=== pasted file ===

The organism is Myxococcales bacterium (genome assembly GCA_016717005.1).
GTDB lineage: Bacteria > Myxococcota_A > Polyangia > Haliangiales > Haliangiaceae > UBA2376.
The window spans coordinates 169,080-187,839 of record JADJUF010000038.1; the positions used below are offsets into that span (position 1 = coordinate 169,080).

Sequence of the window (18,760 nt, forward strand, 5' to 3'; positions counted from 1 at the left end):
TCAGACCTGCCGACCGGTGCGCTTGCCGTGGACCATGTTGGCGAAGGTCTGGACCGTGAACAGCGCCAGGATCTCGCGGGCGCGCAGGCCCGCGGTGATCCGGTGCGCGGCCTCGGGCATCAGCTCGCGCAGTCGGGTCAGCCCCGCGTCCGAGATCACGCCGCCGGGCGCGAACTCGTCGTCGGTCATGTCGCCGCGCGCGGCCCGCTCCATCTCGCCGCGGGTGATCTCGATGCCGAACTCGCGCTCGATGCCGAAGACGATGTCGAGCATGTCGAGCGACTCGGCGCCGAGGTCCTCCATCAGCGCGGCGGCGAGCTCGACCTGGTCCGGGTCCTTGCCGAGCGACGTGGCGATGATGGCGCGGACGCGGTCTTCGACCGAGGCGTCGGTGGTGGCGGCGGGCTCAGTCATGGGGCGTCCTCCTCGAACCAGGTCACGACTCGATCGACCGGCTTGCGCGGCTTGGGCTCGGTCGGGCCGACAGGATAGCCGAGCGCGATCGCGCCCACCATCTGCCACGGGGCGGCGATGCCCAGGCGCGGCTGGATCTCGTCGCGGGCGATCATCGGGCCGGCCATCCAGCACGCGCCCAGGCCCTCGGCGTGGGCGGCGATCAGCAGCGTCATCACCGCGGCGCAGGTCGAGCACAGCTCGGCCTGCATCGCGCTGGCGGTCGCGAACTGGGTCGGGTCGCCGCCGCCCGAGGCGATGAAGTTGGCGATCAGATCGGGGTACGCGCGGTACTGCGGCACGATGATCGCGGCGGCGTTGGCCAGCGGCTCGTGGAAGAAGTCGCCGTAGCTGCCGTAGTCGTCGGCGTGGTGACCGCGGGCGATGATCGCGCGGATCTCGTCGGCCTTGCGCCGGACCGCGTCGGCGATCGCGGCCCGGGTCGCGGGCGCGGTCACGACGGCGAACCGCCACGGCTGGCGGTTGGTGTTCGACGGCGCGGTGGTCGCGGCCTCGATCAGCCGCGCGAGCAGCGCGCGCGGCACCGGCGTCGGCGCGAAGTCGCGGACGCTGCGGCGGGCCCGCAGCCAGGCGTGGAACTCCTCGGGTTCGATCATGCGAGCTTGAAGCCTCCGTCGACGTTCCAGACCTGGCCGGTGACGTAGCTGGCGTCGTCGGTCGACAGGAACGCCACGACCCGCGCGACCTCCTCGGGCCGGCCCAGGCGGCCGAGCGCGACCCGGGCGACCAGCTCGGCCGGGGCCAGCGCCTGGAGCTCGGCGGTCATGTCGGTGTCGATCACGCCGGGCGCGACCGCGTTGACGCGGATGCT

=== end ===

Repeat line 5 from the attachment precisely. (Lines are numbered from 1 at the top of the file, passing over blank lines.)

TCAGACCTGCCGACCGGTGCGCTTGCCGTGGACCATGTTGGCGAAGGTCTGGACCGTGAACAGCGCCAGGATCTCGCGGGCGCGCAGGCCCGCGGTGATCCGGTGCGCGGCCTCGGGCATCAGCTCGCGCAGTCGGGTCAGCCCCGCGTCCGAGATCACGCCGCCGGGCGCGAACTCGTCGTCGGTCATGTCGCCGCGCGCGGCCCGCTCCATCTCGCCGCGGGTGATCTCGATGCCGAACTCGCGCTCGATGCCGAAGACGATGTCGAGCATGTCGAGCGACTCGGCGCCGAGGTCCTCCATCAGCGCGGCGGCGAGCTCGACCTGGTCCGGGTCCTTGCCGAGCGACGTGGCGATGATGGCGCGGACGCGGTCTTCGACCGAGGCGTCGGTGGTGGCGGCGGGCTCAGTCATGGGGCGTCCTCCTCGAACCAGGTCACGACTCGATCGACCGGCTTGCGCGGCTTGGGCTCGGTCGGGCCGACAGGATAGCCGAGCGCGATCGCGCCCACCATCTGCCACGGGGCGGCGATGCCCAGGCGCGGCTGGATCTCGTCGCGGGCGATCATCGGGCCGGCCATCCAGCACGCGCCCAGGCCCTCGGCGTGGGCGGCGATCAGCAGCGTCATCACCGCGGCGCAGGTCGAGCACAGCTCGGCCTGCATCGCGCTGGCGGTCGCGAACTGGGTCGGGTCGCCGCCGCCCGAGGCGATGAAGTTGGCGATCAGATCGGGGTACGCGCGGTACTGCGGCACGATGATCGCGGCGGCGTTGGCCAGCGGCTCGTGGAAGAAGTCGCCGTAGCTGCCGTAGTCGTCGGCGTGGTGACCGCGGGCGATGATCGCGCGGATCTCGTCGGCCTTGCGCCGGACCGCGTCGGCGATCGCGGCCCGGGTCGCGGGCGCGGTCACGACGGCGAACCGCCACGGCTGGCGGTTGGTGTTCGACGGCGCGGTGGTCGCGGCCTCGATCAGCCGCGCGAGCAGCGCGCGCGGCACCGGCGTCGGCGCGAAGTCGCGGACGCTGCGGCGGGCCCGCAGCCAGGCGTGGAACTCCTCGGGTTCGATCATGCGAGCTTGAAGCCTCCGTCGACGTTCCAGACCTGGCCGGTGACGTAGCTGGCGTCGTCGGTCGACAGGAACGCCACGACCCGCGCGACCTCCTCGGGCCGGCCCAGGCGGCCGAGCGCGACCCGGGCGACCAGCTCGGCCGGGGCCAGCGCCTGGAGCTCGGCGGTCATGTCGGTGTCGATCACGCCGGGCGCGACCGCGTTGACGCGGATGCT